Survey: cost of motoring forces young drivers off the road

Young driver
20 Jun, 2014 1:00pm Tom Goodlad

A new study has found that the cost of motoring is a major barrier to young people getting out on the road

A survey commissioned by price comparison site has found that over a third (35%) of young adults aged 17-25 say it is too expensive to learn to drive, own and run a car.

It has long been known that young people can struggle financially when it comes to learning to drive and running vehicle. In recent years, insurance for young drivers has risen astronomically, leading to young people not being able to own and run a car – with 32% of respondents suggesting it is cheaper to use public transport.

Increase in young drivers taking 'selfies' at the wheel

22% of non-car owners admitted to feeling trapped at home by not being able to go places. This can be especially important to young people – with passing a driving test and owning your own car being something of a rite of passage for young drivers.

For those in the position of owning their own car, the survey revealed that young drivers spend, on average, £1,831.40 per year on keeping their car on the road. Four out of five revealed they spend up to 30% of their income on running their car, with almost two-fifths (39%) spending over £2,000 a year. Add to this the average cost of £1,381 for driving lessons, licenses and fees and it becomes even more difficult.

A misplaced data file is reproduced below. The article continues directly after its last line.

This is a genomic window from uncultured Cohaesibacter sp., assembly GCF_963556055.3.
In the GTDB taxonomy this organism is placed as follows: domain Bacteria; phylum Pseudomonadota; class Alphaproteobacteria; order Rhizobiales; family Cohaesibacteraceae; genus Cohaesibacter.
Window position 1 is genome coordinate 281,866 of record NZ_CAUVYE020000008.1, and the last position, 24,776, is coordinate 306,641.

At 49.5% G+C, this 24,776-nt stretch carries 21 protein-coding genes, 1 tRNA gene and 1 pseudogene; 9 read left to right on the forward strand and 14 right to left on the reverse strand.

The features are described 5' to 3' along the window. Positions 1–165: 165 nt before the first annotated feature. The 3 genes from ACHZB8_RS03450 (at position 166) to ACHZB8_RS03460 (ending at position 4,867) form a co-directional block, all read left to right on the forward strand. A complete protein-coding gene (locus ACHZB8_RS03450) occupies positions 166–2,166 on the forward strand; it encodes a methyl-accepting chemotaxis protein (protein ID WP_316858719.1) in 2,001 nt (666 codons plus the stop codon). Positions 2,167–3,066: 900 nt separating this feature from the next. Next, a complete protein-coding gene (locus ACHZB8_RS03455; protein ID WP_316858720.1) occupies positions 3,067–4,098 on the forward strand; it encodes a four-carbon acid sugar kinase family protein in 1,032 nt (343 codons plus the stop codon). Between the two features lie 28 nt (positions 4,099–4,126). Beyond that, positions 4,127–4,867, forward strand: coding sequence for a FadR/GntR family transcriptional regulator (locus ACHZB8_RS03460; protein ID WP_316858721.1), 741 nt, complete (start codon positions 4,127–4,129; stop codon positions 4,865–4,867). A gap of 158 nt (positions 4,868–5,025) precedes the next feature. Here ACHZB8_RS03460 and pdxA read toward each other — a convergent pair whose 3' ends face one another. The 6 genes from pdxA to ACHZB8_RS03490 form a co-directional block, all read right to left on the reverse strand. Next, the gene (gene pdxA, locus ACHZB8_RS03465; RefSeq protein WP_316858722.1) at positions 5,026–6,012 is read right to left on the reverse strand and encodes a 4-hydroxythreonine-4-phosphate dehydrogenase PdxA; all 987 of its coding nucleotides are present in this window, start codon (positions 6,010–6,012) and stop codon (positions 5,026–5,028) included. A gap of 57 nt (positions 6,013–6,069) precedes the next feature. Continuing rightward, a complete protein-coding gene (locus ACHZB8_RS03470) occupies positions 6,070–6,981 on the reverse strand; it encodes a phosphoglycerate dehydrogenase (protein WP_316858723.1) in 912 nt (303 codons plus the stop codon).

Black box car insurance to become the norm

The survey also found that 18% of young drivers turn to their parents for help with motoring costs, while 15% have been able to obtain a full licence but can’t afford to go to the next level of owning their own vehicle. This struggle to get on the road has led to young drivers cutting corners with their insurance such as ‘fronting’ fraud – listing somebody with a better driving record as the main driver to drive down premiums.

Black box car insurance has lowered premiums

More recently, the introduction of ‘black boxes’ has decreased premiums by monitoring the way in which the individual drives. Policies can differ; with safe drivers being rewarded with lower premiums in some, and others restricting the times of day in which an individual can drive – often between 11pm and 5am. Black box insurance has become more popular with young drivers, but not everybody will be happy with having a GPS-enabled box installed in their car.

The financial implications of being a young driver and running your own car remain considerable, however, the introduction of measures to make driving and owning a car more accessible to young people can only be seen as progression. 

Is motoring too expensive for young drivers? Tell us what you think in the comments section below...